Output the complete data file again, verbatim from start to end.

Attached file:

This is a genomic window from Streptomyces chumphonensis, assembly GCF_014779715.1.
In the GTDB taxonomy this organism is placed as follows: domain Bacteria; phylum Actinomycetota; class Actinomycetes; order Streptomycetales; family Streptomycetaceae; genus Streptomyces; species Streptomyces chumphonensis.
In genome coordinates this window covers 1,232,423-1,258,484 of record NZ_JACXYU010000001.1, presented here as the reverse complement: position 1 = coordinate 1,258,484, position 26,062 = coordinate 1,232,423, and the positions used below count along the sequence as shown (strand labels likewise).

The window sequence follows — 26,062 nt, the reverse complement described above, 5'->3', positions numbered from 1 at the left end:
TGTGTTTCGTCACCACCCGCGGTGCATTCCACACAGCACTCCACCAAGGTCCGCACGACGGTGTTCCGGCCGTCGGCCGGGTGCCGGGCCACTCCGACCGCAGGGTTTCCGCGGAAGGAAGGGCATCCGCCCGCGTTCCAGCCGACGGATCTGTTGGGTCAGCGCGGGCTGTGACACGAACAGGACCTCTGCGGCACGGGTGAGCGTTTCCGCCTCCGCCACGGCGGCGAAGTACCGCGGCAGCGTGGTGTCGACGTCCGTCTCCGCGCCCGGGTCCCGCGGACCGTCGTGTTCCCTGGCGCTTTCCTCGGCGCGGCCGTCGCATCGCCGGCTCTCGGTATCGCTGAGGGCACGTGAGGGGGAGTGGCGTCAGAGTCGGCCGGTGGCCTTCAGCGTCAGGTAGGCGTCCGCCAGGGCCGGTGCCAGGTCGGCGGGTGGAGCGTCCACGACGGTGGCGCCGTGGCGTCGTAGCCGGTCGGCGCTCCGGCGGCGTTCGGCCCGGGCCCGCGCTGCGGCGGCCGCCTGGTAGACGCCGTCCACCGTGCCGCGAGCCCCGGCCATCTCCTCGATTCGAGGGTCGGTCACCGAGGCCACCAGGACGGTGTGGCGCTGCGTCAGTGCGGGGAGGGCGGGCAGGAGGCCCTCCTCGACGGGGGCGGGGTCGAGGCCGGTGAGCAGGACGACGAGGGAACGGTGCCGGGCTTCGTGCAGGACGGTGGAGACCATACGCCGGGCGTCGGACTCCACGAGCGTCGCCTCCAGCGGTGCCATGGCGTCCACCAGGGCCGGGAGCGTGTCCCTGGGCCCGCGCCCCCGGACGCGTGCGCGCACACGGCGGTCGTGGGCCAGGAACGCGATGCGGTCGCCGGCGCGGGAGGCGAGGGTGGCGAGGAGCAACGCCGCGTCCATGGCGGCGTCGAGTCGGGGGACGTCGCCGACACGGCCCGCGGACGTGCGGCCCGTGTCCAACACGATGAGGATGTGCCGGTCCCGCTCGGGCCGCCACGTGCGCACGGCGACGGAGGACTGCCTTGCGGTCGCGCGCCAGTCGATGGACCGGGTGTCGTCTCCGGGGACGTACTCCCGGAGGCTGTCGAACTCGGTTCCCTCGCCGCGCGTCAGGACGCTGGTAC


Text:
This is a genomic window from Streptomyces chumphonensis, assembly GCF_014779715.1.
In the GTDB taxonomy this organism is placed as follows: domain Bacteria; phylum Actinomycetota; class Actinomycetes; order Streptomycetales; family Streptomycetaceae; genus Streptomyces; species Streptomyces chumphonensis.
In genome coordinates this window covers 1,232,423-1,258,484 of record NZ_JACXYU010000001.1, presented here as the reverse complement: position 1 = coordinate 1,258,484, position 26,062 = coordinate 1,232,423, and the positions used below count along the sequence as shown (strand labels likewise).

The window sequence follows — 26,062 nt, the reverse complement described above, 5'->3', positions numbered from 1 at the left end:
TGTGTTTCGTCACCACCCGCGGTGCATTCCACACAGCACTCCACCAAGGTCCGCACGACGGTGTTCCGGCCGTCGGCCGGGTGCCGGGCCACTCCGACCGCAGGGTTTCCGCGGAAGGAAGGGCATCCGCCCGCGTTCCAGCCGACGGATCTGTTGGGTCAGCGCGGGCTGTGACACGAACAGGACCTCTGCGGCACGGGTGAGCGTTTCCGCCTCCGCCACGGCGGCGAAGTACCGCGGCAGCGTGGTGTCGACGTCCGTCTCCGCGCCCGGGTCCCGCGGACCGTCGTGTTCCCTGGCGCTTTCCTCGGCGCGGCCGTCGCATCGCCGGCTCTCGGTATCGCTGAGGGCACGTGAGGGGGAGTGGCGTCAGAGTCGGCCGGTGGCCTTCAGCGTCAGGTAGGCGTCCGCCAGGGCCGGTGCCAGGTCGGCGGGTGGAGCGTCCACGACGGTGGCGCCGTGGCGTCGTAGCCGGTCGGCGCTCCGGCGGCGTTCGGCCCGGGCCCGCGCTGCGGCGGCCGCCTGGTAGACGCCGTCCACCGTGCCGCGAGCCCCGGCCATCTCCTCGATTCGAGGGTCGGTCACCGAGGCCACCAGGACGGTGTGGCGCTGCGTCAGTGCGGGGAGGGCGGGCAGGAGGCCCTCCTCGACGGGGGCGGGGTCGAGGCCGGTGAGCAGGACGACGAGGGAACGGTGCCGGGCTTCGTGCAGGACGGTGGAGACCATACGCCGGGCGTCGGACTCCACGAGCGTCGCCTCCAGCGGTGCCATGGCGTCCACCAGGGCCGGGAGCGTGTCCCTGGGCCCGCGCCCCCGGACGCGTGCGCGCACACGGCGGTCGTGGGCCAGGAACGCGATGCGGTCGCCGGCGCGGGAGGCGAGGGTGGCGAGGAGCAACGCCGCGTCCATGGCGGCGTCGAGTCGGGGGACGTCGCCGACACGGCCCGCGGACGTGCGGCCCGTGTCCAACACGATGAGGATGTGCCGGTCCCGCTCGGGCCGCCACGTGCGCACGGCGACGGAGGACTGCCTTGCGGTCGCGCGCCAGTCGATGGACCGGGTGTCGTCTCCGGGGACGTACTCCCGGAGGCTGTCGAACTCGGTTCCCTCGCCGCGCGTCAGGACGCTGGTAC